There is also another excellent example of landscaping, which incorporates landscape elements into a structure. On one end of the park, a standing structure sits on a shelf of stone. Much of this stone looks unworked and raw. Presenting nature in this way can convey a number of different things depending on what you are going for. For example, in a post-apocalyptic setting, you may want to show that nature is unbound and can’t be contained. However, in this set, I think the idea is that the culture is in harmony with nature. Two totally different impressions. And the techniques used aren’t that hard.

What you’ll want to focus on is finding a variety of shapes (slopes are great for this), and practice sideways building techniques. It’s not necessary to build sideways, but it presents a lot of great opportunities and tends to be easier for creating natural shapes.

LEGO Spring Lantern Festival – Building a Rounding Frame

I admit that I am terrible at making things round out of LEGO bricks. When I try making something round, let’s just say I don’t trust the stability of those creations. It’s hard to make round forms with mostly square parts. So then how can we make something round? Or at the very least, how do we make something appear round? Well, one technique demonstrated in this set is based on how you create your base frame.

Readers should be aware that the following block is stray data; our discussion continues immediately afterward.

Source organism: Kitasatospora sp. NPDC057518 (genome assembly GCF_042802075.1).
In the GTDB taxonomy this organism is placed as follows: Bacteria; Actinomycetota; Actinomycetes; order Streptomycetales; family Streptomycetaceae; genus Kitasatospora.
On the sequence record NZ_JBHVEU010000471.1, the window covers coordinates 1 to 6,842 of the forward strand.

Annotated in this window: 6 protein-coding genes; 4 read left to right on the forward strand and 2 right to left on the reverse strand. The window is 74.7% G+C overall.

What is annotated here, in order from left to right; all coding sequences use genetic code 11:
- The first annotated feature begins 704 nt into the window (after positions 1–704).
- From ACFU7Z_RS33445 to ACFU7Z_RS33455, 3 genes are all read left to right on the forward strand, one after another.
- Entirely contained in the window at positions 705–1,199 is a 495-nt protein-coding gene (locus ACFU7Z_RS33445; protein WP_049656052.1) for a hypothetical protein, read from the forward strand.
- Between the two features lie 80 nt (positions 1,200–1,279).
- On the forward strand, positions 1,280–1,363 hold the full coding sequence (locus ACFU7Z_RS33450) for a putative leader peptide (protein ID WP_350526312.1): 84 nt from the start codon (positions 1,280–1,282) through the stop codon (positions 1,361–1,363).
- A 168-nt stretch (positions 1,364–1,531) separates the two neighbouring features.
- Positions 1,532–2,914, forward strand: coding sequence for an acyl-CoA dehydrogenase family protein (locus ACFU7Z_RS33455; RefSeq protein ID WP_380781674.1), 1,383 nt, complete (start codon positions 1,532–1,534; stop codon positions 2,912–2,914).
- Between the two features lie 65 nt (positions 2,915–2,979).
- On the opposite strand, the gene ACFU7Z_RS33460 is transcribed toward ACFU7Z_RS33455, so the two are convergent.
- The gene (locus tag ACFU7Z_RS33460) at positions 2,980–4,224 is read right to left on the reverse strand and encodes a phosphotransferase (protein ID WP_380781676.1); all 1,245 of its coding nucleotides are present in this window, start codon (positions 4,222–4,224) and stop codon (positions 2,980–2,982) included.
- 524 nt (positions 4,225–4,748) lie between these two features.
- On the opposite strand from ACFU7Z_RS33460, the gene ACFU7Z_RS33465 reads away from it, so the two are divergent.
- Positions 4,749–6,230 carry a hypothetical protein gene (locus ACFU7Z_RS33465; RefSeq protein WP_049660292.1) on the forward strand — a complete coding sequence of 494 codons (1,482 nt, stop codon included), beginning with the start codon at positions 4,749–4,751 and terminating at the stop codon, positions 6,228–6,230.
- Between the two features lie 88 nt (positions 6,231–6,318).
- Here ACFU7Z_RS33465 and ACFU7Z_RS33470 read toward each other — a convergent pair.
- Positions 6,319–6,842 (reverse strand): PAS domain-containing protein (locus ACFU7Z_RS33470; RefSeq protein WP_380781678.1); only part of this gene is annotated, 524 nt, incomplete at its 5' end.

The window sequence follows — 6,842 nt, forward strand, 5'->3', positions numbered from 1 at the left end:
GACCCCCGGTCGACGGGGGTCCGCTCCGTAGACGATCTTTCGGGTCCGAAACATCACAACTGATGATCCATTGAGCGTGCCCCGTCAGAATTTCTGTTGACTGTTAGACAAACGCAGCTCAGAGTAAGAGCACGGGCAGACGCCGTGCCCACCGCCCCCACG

As I mentioned before, stability can be an issue when building something round. LEGO bricks and elements are often better suited for flat rectangular shaping. Therefore, when creating a more exotic shape, it’s best to start with a good frame. In this case, LEGO chose to create a hexagonal, six-sided, frame for the pavilion. This allows the builder to focus on much smaller sections at a time. Then, when each side is put together, you get a natural curve.

The rule of thumb is that the more sides you add to your frame, the more seamless the curve will be. However, more sides to your frame may pose an issue, since it may be a bit more delicate working with too many sides. Fortunately, there are ways to disguise your seams.